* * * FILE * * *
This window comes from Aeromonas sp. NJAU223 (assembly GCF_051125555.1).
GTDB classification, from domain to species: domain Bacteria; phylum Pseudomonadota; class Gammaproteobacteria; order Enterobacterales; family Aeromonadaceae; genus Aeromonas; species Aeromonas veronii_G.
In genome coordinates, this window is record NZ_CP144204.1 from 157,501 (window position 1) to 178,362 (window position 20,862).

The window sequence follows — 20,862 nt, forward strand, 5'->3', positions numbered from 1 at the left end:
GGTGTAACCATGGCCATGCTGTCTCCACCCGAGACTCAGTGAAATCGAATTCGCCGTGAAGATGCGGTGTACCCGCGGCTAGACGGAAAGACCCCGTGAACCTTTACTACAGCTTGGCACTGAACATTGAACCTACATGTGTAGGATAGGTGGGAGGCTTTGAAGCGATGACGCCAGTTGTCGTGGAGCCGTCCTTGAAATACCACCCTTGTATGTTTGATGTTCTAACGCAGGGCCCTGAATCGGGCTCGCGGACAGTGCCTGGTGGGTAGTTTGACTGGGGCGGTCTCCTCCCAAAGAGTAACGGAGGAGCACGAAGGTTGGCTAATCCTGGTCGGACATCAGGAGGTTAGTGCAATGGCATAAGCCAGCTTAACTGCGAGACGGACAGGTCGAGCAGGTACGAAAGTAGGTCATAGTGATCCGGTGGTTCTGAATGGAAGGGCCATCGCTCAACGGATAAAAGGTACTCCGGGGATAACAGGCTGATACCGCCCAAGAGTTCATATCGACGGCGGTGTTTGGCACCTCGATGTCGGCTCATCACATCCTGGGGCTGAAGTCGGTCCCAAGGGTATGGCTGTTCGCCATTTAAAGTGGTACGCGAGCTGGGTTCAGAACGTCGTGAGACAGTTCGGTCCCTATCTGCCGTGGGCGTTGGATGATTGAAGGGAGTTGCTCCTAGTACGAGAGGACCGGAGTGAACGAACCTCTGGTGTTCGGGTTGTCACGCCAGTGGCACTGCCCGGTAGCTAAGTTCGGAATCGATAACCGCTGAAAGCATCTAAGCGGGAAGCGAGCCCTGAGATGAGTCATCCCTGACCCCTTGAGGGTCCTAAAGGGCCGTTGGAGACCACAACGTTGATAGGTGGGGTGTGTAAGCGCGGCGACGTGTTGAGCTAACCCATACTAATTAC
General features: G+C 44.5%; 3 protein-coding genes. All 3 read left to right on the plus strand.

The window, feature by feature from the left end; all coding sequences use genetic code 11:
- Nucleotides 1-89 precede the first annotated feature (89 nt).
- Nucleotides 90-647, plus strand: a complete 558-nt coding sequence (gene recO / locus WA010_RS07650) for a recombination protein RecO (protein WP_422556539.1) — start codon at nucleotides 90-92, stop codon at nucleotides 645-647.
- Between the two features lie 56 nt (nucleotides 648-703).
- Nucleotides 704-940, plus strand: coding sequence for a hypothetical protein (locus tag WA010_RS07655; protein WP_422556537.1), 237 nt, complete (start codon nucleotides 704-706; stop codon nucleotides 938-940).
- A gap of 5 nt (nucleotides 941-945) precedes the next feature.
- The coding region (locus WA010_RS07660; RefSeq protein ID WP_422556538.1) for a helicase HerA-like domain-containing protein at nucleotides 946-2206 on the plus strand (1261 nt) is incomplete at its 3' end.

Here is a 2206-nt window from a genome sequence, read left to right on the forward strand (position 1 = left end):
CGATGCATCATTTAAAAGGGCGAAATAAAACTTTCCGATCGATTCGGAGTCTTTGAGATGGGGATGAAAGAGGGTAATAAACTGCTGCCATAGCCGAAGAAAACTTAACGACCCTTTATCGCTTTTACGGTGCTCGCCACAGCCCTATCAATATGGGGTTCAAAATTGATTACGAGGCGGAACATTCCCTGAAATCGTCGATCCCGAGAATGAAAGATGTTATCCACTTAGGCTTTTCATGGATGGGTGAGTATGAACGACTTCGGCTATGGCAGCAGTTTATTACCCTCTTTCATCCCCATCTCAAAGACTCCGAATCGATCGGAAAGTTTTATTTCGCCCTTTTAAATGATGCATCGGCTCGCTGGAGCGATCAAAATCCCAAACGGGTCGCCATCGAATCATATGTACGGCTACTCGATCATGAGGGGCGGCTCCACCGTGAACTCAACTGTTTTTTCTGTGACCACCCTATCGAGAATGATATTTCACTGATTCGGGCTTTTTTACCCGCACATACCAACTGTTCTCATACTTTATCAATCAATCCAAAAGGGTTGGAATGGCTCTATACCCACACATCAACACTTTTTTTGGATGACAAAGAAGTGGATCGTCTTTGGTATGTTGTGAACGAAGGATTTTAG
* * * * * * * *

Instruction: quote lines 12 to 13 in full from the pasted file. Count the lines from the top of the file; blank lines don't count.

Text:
- A gap of 5 nt (nucleotides 941-945) precedes the next feature.
- The coding region (locus WA010_RS07660; RefSeq protein ID WP_422556538.1) for a helicase HerA-like domain-containing protein at nucleotides 946-2206 on the plus strand (1261 nt) is incomplete at its 3' end.